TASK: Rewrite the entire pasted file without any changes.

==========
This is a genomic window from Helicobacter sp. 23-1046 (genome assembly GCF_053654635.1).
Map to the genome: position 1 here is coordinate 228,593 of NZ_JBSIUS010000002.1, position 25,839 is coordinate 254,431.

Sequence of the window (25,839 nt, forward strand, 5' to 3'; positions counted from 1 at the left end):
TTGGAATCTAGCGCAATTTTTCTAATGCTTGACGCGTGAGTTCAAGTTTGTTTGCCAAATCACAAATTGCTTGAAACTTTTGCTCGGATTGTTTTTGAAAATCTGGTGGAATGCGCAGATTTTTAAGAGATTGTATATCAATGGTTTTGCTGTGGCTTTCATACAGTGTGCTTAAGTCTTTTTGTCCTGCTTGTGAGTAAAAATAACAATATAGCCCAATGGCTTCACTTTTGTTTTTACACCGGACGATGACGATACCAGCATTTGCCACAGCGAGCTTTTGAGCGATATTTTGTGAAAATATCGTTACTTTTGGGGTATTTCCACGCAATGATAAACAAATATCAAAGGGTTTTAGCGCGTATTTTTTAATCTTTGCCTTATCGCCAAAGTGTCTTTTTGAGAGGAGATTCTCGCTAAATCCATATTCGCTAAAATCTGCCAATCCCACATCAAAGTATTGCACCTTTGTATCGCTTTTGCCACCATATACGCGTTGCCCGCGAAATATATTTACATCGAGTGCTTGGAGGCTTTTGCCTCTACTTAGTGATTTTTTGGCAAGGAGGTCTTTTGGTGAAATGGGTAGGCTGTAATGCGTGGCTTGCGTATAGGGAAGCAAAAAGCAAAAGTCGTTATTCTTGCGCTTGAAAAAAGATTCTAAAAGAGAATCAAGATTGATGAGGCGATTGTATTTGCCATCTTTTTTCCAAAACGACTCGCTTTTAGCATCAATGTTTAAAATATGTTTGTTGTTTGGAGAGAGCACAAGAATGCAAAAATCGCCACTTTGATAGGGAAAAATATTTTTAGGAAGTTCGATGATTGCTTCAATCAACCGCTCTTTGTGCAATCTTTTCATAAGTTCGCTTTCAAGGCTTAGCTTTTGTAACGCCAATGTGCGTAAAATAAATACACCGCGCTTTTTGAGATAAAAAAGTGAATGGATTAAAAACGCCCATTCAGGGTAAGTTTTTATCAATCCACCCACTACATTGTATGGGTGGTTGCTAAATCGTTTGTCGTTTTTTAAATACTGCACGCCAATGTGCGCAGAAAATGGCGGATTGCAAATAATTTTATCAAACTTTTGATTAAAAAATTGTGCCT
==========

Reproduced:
This is a genomic window from Helicobacter sp. 23-1046 (genome assembly GCF_053654635.1).
Map to the genome: position 1 here is coordinate 228,593 of NZ_JBSIUS010000002.1, position 25,839 is coordinate 254,431.

Sequence of the window (25,839 nt, forward strand, 5' to 3'; positions counted from 1 at the left end):
TTGGAATCTAGCGCAATTTTTCTAATGCTTGACGCGTGAGTTCAAGTTTGTTTGCCAAATCACAAATTGCTTGAAACTTTTGCTCGGATTGTTTTTGAAAATCTGGTGGAATGCGCAGATTTTTAAGAGATTGTATATCAATGGTTTTGCTGTGGCTTTCATACAGTGTGCTTAAGTCTTTTTGTCCTGCTTGTGAGTAAAAATAACAATATAGCCCAATGGCTTCACTTTTGTTTTTACACCGGACGATGACGATACCAGCATTTGCCACAGCGAGCTTTTGAGCGATATTTTGTGAAAATATCGTTACTTTTGGGGTATTTCCACGCAATGATAAACAAATATCAAAGGGTTTTAGCGCGTATTTTTTAATCTTTGCCTTATCGCCAAAGTGTCTTTTTGAGAGGAGATTCTCGCTAAATCCATATTCGCTAAAATCTGCCAATCCCACATCAAAGTATTGCACCTTTGTATCGCTTTTGCCACCATATACGCGTTGCCCGCGAAATATATTTACATCGAGTGCTTGGAGGCTTTTGCCTCTACTTAGTGATTTTTTGGCAAGGAGGTCTTTTGGTGAAATGGGTAGGCTGTAATGCGTGGCTTGCGTATAGGGAAGCAAAAAGCAAAAGTCGTTATTCTTGCGCTTGAAAAAAGATTCTAAAAGAGAATCAAGATTGATGAGGCGATTGTATTTGCCATCTTTTTTCCAAAACGACTCGCTTTTAGCATCAATGTTTAAAATATGTTTGTTGTTTGGAGAGAGCACAAGAATGCAAAAATCGCCACTTTGATAGGGAAAAATATTTTTAGGAAGTTCGATGATTGCTTCAATCAACCGCTCTTTGTGCAATCTTTTCATAAGTTCGCTTTCAAGGCTTAGCTTTTGTAACGCCAATGTGCGTAAAATAAATACACCGCGCTTTTTGAGATAAAAAAGTGAATGGATTAAAAACGCCCATTCAGGGTAAGTTTTTATCAATCCACCCACTACATTGTATGGGTGGTTGCTAAATCGTTTGTCGTTTTTTAAATACTGCACGCCAATGTGCGCAGAAAATGGCGGATTGCAAATAATTTTATCAAACTTTTGATTAAAAAATTGTGCCT